The William E. Simon Graduate School of Business Administration was ranked among the top 25 business schools in the country by the U.S. News & World Report for the first time in three years.

The rising figures mark the end of a three year slump which, according to Dean of Simon School Mark Zupan, was caused by the recent economic downturn in the United States.

“We are focused on finance and business,” Zupan said. “When those areas were hit hard in the early part of the decade, we got hit as well.”

The Simon School is ranked 23rd in the country, which marks a rise of 13 places since last year. Simon was also ranked 12th in finance and 17th in accounting among U.S. business schools.

In addition, the Financial Times of London ranked Simon 18th in the United States, while Business Week ranked it 29th.

Officials at the Simon School attribute this sharp increase in rankings to heightened emphasis in several key areas of the school.

The average starting salary and bonus for a Simon School graduate increased to $86,038 from last year’s $77,844. The rate of graduate employment has also increased from 55.8 percent last year to 66.5 percent.

The rate of graduate employment three months after graduation also rose, topping off at 88.6 percent this year over last year’s figure of 83.1 percent.

According to a press release by the Simon School, a recent survey shows that the quality of the school’s incoming students is also improving, in contrast to the general decrease seen in some other schools. This is due in part to an effort made by the Simon School’s admissions department to more closely assess prospective students’ talents, attitude and capacity for leadership.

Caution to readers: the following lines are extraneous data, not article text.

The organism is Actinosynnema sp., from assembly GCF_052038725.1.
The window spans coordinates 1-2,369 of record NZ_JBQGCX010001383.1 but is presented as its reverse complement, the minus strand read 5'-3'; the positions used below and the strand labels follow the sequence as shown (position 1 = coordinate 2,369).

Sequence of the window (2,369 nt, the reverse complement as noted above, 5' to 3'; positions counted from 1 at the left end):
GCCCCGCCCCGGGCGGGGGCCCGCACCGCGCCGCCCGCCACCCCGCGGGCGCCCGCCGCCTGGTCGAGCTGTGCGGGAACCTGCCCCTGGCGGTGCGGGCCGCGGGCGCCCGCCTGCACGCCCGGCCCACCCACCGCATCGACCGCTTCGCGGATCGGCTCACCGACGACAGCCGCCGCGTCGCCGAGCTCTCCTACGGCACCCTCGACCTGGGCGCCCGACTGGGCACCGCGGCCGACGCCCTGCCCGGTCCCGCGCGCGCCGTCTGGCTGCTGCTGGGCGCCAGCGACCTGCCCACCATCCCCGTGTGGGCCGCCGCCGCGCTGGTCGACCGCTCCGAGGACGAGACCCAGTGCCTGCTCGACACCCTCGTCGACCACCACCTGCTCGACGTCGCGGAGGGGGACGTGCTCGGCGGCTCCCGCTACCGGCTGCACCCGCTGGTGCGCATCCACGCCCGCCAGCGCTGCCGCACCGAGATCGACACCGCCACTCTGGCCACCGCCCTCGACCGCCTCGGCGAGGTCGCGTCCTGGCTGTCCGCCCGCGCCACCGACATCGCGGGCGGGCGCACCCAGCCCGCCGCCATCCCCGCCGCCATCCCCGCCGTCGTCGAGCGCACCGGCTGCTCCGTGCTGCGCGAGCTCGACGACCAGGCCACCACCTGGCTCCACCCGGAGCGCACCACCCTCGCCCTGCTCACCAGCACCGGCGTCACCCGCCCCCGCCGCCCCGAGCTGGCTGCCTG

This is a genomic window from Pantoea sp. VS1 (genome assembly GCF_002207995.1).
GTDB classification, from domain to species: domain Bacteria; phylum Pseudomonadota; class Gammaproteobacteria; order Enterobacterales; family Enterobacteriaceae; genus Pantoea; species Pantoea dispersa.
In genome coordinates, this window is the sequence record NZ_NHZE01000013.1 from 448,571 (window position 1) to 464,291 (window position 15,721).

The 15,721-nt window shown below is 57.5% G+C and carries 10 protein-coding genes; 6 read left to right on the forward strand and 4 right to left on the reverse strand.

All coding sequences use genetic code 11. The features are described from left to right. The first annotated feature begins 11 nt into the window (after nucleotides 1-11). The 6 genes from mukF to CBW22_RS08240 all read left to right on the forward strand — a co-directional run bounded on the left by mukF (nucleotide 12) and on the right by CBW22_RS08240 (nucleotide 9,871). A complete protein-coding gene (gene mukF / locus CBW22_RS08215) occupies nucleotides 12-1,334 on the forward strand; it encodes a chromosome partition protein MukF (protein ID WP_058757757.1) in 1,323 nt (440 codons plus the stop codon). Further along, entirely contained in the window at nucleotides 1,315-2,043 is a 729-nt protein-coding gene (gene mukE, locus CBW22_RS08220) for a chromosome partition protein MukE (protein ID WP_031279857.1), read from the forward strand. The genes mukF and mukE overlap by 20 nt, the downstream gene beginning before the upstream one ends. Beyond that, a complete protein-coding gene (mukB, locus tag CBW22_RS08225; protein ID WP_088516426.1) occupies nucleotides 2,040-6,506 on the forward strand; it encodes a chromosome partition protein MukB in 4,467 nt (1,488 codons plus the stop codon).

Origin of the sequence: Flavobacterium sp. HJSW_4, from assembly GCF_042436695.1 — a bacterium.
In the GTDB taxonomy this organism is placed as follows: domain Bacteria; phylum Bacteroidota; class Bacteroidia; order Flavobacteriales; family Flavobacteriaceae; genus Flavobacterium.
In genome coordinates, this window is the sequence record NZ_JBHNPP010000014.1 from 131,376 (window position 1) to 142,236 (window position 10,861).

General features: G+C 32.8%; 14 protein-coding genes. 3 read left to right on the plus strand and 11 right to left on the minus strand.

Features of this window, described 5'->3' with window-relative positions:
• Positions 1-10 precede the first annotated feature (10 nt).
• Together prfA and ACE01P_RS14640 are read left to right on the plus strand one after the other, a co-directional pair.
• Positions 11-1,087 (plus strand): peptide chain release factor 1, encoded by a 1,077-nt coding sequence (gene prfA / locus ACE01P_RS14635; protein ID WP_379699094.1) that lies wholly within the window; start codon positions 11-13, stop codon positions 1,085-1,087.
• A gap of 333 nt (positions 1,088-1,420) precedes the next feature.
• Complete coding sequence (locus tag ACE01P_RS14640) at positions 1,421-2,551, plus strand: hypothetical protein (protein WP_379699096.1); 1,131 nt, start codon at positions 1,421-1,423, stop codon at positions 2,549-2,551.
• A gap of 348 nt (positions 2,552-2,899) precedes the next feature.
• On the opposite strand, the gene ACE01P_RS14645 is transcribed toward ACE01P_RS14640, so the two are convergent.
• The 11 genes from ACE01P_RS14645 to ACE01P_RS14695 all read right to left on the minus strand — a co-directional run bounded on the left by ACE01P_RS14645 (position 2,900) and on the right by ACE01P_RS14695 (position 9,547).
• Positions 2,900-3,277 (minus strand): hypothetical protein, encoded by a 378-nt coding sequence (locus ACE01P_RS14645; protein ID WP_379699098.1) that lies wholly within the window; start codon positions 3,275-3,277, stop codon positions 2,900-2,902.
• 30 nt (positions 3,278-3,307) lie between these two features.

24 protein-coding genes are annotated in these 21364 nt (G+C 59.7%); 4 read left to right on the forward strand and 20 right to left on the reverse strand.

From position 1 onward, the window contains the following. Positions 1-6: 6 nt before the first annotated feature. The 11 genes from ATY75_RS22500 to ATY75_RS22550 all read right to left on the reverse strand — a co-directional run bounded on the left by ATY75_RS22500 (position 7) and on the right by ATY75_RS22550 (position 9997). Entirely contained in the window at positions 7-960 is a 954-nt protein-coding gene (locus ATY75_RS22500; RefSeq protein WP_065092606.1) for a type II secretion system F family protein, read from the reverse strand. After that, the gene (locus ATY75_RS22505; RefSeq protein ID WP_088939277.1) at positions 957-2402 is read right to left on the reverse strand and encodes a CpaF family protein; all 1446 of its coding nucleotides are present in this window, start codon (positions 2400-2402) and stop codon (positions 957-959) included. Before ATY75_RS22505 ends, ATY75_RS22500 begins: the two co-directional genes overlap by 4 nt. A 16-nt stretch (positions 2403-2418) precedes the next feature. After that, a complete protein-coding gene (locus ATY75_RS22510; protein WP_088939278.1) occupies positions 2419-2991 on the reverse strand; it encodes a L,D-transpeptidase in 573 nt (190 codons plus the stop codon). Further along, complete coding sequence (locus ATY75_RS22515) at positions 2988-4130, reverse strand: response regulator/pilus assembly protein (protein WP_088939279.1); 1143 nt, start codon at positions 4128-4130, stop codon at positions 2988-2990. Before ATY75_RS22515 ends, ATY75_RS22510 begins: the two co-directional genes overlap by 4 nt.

There has been an increased focus on improving the collective undergraduate grade point average and undergraduate Graduate Management Admissions Test scores.

According to the press release, the rise in the school’s overall quality has to do with the success that can be attributed to these efforts.

The undergraduate GPA jumped from 3.2 to 3.4 and average GMAT scores rose from 647 to 665. The school has also placed more importance on enhancing local colleges and businesses.

More local students have been admitted than in previous years. Also, the school has become more open to admitting younger, less trained students if they show unusual potential for excellence.

Simon School graduates are also attaining high-quality jobs in local firms.

The school has become one of the most diverse MBA programs in the country. Over 40 percent of students come from Latin America, Asia, Europe and the Middle East.

Zupan has high hopes for the school’s future. “We are going to keep working [to improve the] program,” he said. “We hope to make Simon School a top 10 school within 20 years.”

Haymovits can be reached at

Live updates: Wallis Hall sit-ins

Editor’s Note (5/4/24): This article is no longer being updated. For our most up to date coverage, look for articles…

Hippo Campus’ D-Day show was to “Ride or Die” for

Hippo Campus’ performance was a well-needed break from the craze of finals, and just as memorable as their name would suggest.

Recording shows University statement inaccurate about Gaza encampment meeting

The Campus Times obtained a recording of the April 24 meeting between Gaza solidarity encampment protesters and administrators. A look inside the discussions.